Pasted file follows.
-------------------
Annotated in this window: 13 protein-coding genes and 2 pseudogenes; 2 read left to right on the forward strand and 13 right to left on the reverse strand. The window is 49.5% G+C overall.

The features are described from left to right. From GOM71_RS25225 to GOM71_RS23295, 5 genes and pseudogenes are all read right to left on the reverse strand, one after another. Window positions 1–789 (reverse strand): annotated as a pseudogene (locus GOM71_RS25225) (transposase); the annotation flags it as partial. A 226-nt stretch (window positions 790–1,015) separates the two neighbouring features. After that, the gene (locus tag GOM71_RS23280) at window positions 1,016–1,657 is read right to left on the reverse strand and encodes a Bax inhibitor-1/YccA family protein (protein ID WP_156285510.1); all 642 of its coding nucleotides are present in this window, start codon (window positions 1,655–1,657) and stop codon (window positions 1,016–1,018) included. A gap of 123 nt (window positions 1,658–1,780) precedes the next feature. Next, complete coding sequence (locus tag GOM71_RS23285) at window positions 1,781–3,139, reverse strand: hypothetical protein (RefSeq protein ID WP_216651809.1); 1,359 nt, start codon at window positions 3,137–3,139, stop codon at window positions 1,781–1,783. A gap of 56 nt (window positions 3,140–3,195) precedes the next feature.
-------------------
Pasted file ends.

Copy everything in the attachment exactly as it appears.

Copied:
Annotated in this window: 13 protein-coding genes and 2 pseudogenes; 2 read left to right on the forward strand and 13 right to left on the reverse strand. The window is 49.5% G+C overall.

The features are described from left to right. From GOM71_RS25225 to GOM71_RS23295, 5 genes and pseudogenes are all read right to left on the reverse strand, one after another. Window positions 1–789 (reverse strand): annotated as a pseudogene (locus GOM71_RS25225) (transposase); the annotation flags it as partial. A 226-nt stretch (window positions 790–1,015) separates the two neighbouring features. After that, the gene (locus tag GOM71_RS23280) at window positions 1,016–1,657 is read right to left on the reverse strand and encodes a Bax inhibitor-1/YccA family protein (protein ID WP_156285510.1); all 642 of its coding nucleotides are present in this window, start codon (window positions 1,655–1,657) and stop codon (window positions 1,016–1,018) included. A gap of 123 nt (window positions 1,658–1,780) precedes the next feature. Next, complete coding sequence (locus tag GOM71_RS23285) at window positions 1,781–3,139, reverse strand: hypothetical protein (RefSeq protein ID WP_216651809.1); 1,359 nt, start codon at window positions 3,137–3,139, stop codon at window positions 1,781–1,783. A gap of 56 nt (window positions 3,140–3,195) precedes the next feature.